So maybe this verse is a way to shift our perspective, to give us hope – hope that we often lose in the face of intractable systems and a seemingly chaotic and uncontrollable world. It is a reminder that Allah sees and knows all of it – all the injustice, all the burdens we carry in this world – and promises ultimate justice will come. This gives us a way to understand and cope with suffering, a way to make sense of what is happening to us.
I want to be clear that this is not meant to be a spiritual bypassing, a way to alleviate our responsibility for what is happening in this world. Because really, the way in which we are disproportionately impacted by situations like this pandemic, that’s a human failing. It tells us that we, as human beings, are not caring for one another. When an earthquake in Kashmir kills thousands, but the same magnitude earthquake in California kills none, that is not an act of God, that’s a statement about infrastructure, access, and wealth. It tells us, very clearly, that far too often, we are not striving for equity and justice for one another; it tells us that we forget one another, especially when we have more. The burden we carry as a result of those choices is not an act of God in the strict sense, but an act of humanity. And we have to be responsible for that, and work to change that, because those choices too, will burden our souls and be accounted for in the ultimate balance.
But in the end, that balance is what this verse is about. Allah, the All-Seeing, All-Knowing, promises us that the burden we carry because of that human failing is temporary. And that as we wait for that burden to be lifted, we can turn to our faith as a source of solace and light and hope; which is perhaps why the verse ends with a supplication.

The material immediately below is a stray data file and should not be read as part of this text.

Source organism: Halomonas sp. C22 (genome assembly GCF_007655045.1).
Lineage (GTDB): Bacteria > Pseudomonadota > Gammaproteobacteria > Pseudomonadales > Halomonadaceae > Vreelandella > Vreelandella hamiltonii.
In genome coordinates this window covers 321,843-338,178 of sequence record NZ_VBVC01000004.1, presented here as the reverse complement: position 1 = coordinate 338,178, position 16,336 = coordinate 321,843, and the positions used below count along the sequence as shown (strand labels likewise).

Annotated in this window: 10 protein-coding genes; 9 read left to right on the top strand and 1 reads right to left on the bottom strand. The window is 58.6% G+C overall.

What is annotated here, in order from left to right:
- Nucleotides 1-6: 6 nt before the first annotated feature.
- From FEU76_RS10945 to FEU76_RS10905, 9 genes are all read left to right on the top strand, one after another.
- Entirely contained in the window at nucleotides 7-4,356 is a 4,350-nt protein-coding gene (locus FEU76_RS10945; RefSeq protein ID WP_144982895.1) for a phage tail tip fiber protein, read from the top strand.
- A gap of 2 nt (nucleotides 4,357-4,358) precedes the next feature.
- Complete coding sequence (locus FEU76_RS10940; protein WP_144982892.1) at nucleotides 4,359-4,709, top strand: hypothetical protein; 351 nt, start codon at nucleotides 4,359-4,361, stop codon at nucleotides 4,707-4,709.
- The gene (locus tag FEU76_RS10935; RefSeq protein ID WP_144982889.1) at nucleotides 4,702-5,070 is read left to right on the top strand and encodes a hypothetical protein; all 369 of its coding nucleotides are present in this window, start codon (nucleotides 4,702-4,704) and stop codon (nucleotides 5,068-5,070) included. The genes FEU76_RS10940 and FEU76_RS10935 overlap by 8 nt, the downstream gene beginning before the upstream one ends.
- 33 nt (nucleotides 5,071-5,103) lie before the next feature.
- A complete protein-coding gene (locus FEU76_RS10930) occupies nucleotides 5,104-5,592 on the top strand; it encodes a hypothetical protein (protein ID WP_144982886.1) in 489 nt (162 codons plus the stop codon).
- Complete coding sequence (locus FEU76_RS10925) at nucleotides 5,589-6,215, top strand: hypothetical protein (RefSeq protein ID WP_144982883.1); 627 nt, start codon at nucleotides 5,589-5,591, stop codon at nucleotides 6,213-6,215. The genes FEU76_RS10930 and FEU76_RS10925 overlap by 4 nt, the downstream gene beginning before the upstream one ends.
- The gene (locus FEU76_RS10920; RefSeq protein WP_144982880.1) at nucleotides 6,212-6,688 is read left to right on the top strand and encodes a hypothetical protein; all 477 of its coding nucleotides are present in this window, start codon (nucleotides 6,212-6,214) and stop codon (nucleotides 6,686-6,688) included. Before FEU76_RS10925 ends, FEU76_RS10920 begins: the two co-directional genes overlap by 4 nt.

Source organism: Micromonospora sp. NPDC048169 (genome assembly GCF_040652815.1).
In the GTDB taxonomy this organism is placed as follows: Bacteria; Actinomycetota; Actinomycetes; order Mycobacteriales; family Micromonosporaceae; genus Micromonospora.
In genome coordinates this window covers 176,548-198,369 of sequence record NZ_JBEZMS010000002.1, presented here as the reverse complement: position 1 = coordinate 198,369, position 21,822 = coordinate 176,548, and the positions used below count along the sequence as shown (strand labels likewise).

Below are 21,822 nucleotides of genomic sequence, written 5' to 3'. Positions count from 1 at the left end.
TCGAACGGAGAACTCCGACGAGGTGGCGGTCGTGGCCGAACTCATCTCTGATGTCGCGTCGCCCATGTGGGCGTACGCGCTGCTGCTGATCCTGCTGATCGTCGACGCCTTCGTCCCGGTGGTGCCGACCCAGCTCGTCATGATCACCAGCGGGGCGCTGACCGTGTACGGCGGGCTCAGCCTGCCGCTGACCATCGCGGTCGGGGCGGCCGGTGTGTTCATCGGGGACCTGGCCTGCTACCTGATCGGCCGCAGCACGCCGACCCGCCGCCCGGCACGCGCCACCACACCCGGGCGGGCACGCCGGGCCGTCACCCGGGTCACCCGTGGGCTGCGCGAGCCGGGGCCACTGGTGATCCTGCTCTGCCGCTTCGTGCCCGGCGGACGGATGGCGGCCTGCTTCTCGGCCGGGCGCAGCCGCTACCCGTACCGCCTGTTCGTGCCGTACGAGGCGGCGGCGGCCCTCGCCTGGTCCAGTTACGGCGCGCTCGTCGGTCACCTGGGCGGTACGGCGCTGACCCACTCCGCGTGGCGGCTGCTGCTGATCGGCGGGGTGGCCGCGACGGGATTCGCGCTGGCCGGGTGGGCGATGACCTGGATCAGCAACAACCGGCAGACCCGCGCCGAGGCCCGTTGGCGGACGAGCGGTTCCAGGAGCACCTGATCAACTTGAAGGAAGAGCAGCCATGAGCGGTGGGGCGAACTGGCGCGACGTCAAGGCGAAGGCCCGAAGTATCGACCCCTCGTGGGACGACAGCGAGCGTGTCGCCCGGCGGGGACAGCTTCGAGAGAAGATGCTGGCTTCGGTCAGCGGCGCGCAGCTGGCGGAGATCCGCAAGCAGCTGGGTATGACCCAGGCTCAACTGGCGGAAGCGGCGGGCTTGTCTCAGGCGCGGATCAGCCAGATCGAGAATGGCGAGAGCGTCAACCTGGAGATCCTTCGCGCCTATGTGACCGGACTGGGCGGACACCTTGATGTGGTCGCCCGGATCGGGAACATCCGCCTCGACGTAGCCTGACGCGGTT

“God does not burden any soul with more than it can bear: each gains whatever good it has done, and suffers its bad- ‘Lord, do not take us to task if we forget or make mistakes. Lord, do not burden us as You burdened those before us. Lord, do not burden us with more than we have strength to bear. Pardon us, forgive us, and have mercy on us. You are our Protector, so help us against the disbelievers.’” (Qur'an 2:286, trans. Abdel Haleem)
None of us is perfect. We will all err and make mistakes. I, as much as anyone else, am absolutely fallible. And no matter how hard I try to help ease the burden for those who carry more than they should, I know I fail constantly. I know what I do is not enough. I know I could always be doing more. I know my privilege blinds me to the point where I am even unable to see the places that need my help.
In those cases, we rely on Allah’s compassion and mercy. We ask for leeway, for grace, for understanding, for protection. And we pray, in this verse and elsewhere throughout the Qur’an, that even in this world, we not be burdened beyond what we can bear. It is a recognition that we are human - frail and imperfect and, in the end, ever dependent on Divine love and on our relationship with Allah. And maybe that’s the point.
Patience my loves – justice will come.